Friday, January 20, 2012

Oxymorons and Oxytocin - Romance Novels and How We See Love

I had a wee rant on Monday about why romance novels are seen as unfeminist in spite of the fact that they depict women in a healthy way - and in spite of the fact that the very society that criticises them foregrounds love and marriage in a very unhealthy way.

I feel there is more to be said on the subject (don't I freaking always!). I mentioned on Monday that society tells us that finding love should be our ultimate goal as human beings (I'm speaking as a woman here - I know men also face pressures, some different, some the same). I think we need to get a bit more flexible on that (perhaps the popular press might acknowledge, even tacitly, that single people can be happy and that not everyone is suited to marriage and family life).

But foregrounding love as a goal is not something I have a problem with. I don't always like how it's done, but it's probably better than telling someone that the car they drive is critical to their psychological health.

I'm not going to quote divorce statistics - we all know that 'happily ever ever' is becoming an aspiration rather than a reality for a lot of people. Which sucks - quite apart from the emotional pain for the people involved, this means that across my lifetime I can anticipate attending almost double as many weddings as my parents had to. This will cost me a fortune in dresses, hats, and tasteful silver-plated photo frames, not to mention increasing the number of unflattering photos of me in circulation.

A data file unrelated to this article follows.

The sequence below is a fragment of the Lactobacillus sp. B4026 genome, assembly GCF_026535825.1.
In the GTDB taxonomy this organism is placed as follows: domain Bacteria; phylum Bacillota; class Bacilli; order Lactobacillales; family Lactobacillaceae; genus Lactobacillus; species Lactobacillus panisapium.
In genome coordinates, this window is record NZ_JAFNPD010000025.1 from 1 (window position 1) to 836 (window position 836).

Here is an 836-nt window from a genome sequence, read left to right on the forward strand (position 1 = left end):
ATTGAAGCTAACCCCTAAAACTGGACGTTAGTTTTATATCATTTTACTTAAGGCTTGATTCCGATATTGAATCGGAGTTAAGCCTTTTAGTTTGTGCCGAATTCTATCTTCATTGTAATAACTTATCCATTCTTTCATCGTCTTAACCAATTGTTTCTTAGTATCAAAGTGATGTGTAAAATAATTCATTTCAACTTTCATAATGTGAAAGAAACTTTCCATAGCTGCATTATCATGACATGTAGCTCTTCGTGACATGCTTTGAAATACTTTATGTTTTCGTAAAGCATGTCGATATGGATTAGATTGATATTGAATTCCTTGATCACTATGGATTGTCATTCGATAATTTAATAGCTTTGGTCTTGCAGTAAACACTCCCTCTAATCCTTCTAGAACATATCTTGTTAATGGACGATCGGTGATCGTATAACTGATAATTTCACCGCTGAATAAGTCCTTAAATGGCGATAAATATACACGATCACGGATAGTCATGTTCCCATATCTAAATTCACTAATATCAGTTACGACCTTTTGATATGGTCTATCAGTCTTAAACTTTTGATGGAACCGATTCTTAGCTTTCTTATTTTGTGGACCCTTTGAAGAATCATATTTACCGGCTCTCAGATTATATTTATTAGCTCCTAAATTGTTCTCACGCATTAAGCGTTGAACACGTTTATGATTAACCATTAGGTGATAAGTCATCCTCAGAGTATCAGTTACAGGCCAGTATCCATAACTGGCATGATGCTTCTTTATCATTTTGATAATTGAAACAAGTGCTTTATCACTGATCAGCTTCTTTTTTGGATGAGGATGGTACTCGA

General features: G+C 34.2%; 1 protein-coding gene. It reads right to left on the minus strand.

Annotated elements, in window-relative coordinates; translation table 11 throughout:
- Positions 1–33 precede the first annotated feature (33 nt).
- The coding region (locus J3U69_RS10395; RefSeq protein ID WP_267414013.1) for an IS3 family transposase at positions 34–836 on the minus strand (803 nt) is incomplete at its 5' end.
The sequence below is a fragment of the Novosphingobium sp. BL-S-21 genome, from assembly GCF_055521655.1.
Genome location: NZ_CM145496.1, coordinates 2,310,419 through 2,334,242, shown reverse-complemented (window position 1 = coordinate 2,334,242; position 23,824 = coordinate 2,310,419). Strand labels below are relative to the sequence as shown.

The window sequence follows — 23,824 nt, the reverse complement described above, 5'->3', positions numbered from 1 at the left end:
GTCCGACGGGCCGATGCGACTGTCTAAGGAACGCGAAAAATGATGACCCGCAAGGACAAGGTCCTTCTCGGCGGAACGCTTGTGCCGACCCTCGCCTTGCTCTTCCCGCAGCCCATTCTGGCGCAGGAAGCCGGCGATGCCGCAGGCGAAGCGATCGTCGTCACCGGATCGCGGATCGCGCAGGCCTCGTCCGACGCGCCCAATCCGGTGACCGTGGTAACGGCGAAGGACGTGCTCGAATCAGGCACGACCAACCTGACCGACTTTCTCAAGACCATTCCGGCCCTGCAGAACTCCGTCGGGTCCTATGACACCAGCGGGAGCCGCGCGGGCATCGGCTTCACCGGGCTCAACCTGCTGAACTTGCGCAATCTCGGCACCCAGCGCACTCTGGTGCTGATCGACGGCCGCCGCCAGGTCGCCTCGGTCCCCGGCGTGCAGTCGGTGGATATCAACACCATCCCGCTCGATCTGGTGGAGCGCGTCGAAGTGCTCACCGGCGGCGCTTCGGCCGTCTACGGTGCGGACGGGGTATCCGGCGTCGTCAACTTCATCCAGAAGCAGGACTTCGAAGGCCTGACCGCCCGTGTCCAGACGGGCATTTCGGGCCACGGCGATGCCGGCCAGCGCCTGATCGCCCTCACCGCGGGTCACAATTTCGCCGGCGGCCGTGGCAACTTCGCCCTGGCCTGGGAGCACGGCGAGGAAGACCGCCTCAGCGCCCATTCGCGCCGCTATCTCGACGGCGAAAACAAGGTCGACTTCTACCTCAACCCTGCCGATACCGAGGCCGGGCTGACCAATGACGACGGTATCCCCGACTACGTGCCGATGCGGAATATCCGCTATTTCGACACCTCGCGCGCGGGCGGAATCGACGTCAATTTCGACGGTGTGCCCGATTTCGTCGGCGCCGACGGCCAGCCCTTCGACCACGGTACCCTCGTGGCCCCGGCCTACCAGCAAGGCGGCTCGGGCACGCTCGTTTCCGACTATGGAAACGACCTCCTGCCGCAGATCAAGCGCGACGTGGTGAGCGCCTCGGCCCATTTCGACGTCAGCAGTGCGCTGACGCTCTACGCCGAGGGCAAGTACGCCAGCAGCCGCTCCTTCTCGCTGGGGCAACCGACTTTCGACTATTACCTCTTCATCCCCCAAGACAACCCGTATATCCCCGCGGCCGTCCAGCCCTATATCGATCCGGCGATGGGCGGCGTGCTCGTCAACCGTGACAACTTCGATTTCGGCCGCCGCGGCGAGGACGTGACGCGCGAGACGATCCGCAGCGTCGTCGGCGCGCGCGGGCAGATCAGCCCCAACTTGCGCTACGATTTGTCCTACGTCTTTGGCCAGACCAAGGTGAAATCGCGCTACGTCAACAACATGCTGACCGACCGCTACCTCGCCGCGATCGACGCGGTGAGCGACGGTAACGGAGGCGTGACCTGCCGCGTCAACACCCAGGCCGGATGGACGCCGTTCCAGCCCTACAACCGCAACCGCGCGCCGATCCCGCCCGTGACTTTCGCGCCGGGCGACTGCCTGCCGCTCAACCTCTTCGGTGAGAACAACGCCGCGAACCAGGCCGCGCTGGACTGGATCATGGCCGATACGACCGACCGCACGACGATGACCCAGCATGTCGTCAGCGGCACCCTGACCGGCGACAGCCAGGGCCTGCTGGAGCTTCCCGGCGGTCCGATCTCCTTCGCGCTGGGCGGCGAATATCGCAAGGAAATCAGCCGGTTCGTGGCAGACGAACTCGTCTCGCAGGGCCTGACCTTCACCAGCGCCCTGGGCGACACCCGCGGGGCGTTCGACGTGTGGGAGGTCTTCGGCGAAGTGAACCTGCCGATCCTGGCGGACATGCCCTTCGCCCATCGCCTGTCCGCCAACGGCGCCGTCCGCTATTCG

It seems to me that now, creating a successful relationship is no longer the default. People no longer enter into marriages and stay in them 'just-because.' They can walk away if they stop working.

Which means that relationships are now something that people work on. It means that creating a good one is not an optional extra ('Meh, we're married, he/she is stuck with me!' no longer holds water). A strong marriage is not just a blessing. It's an achievement, and it requires constant work. Hopefully enjoyable and rewarding work, rather than the Sisyphus-pushing-the-rock-up-the-mountain-forever type.

And yet, here we are, as a society, looking down on books about people who find love and make it work.

More tea, please, waiter. I could be here for a while.

11 comments:

  1. I wanted to comment on your post Monday, but for some reason my computer wouldn't let me. Grr. Anyway, I totally agree with you. I think women get a lot of contradictions from society. Get married and have kids, but then they say young mothers aren't as good of mothers as women who wait and that they only had kids young because society told them to. Does that make any sense?!
    Another contradiction is summed up on the tv show Coulping, where after looking through a women's magazine she says, "150 pages on why men are crap and an article on how we should wake him up with a blow job."

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    1. I love that line from Coupling, Rachel - I was actually thinking of it while I wrote Monday's post :)

      Yep, we do get a lot of mixed messages, but most of the messages I feel I get foreground love, romance and family life. Which is why the idea of romance as a 'silly' genre really puzzles me!

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  2. Speaking as someone in a very strong marriage, you're dead right. It is an achievement. But then, I think it always was - people just weren't given the credit for it that they get today. I think it's a good thing to highlight the rewards of making a relationship work. If anything, romance should be championed for showing that love and finding someone who enriches your life so much are worthy goals that should be fought for.

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    1. It definitely always was an achievement, but I honestly think it's a bigger one nowadays when the option to walk away is right there (for non-Irish readers, divorce was legalised here in 1996, so my generation is the first to grow up with it).